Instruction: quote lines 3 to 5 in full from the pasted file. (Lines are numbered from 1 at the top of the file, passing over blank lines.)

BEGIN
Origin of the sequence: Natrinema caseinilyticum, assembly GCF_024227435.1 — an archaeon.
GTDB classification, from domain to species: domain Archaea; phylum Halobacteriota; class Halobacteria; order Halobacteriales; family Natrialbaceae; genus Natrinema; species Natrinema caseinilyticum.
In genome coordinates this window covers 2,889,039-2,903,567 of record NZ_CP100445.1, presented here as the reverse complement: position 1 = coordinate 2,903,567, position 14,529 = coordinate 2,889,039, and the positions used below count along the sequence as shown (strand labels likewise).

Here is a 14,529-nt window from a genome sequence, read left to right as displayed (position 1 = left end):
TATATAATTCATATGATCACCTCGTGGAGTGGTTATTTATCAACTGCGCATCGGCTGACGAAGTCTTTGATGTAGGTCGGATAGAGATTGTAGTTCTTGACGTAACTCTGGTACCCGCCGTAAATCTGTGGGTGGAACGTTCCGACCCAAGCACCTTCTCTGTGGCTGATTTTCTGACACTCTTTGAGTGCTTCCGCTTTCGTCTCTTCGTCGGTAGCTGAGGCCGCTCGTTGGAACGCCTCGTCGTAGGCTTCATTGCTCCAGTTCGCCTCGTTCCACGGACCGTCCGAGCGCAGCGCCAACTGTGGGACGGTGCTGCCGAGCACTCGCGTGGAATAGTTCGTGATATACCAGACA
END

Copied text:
In genome coordinates this window covers 2,889,039-2,903,567 of record NZ_CP100445.1, presented here as the reverse complement: position 1 = coordinate 2,903,567, position 14,529 = coordinate 2,889,039, and the positions used below count along the sequence as shown (strand labels likewise).

Here is a 14,529-nt window from a genome sequence, read left to right as displayed (position 1 = left end):
TATATAATTCATATGATCACCTCGTGGAGTGGTTATTTATCAACTGCGCATCGGCTGACGAAGTCTTTGATGTAGGTCGGATAGAGATTGTAGTTCTTGACGTAACTCTGGTACCCGCCGTAAATCTGTGGGTGGAACGTTCCGACCCAAGCACCTTCTCTGTGGCTGATTTTCTGACACTCTTTGAGTGCTTCCGCTTTCGTCTCTTCGTCGGTAGCTGAGGCCGCTCGTTGGAACGCCTCGTCGTAGGCTTCATTGCTCCAGTTCGCCTCGTTCCACGGACCGTCCGAGCGCAGCGCCAACTGTGGGACGGTGCTGCCGAGCACTCGCGTGGAATAGTTCGTGATATACCAGACA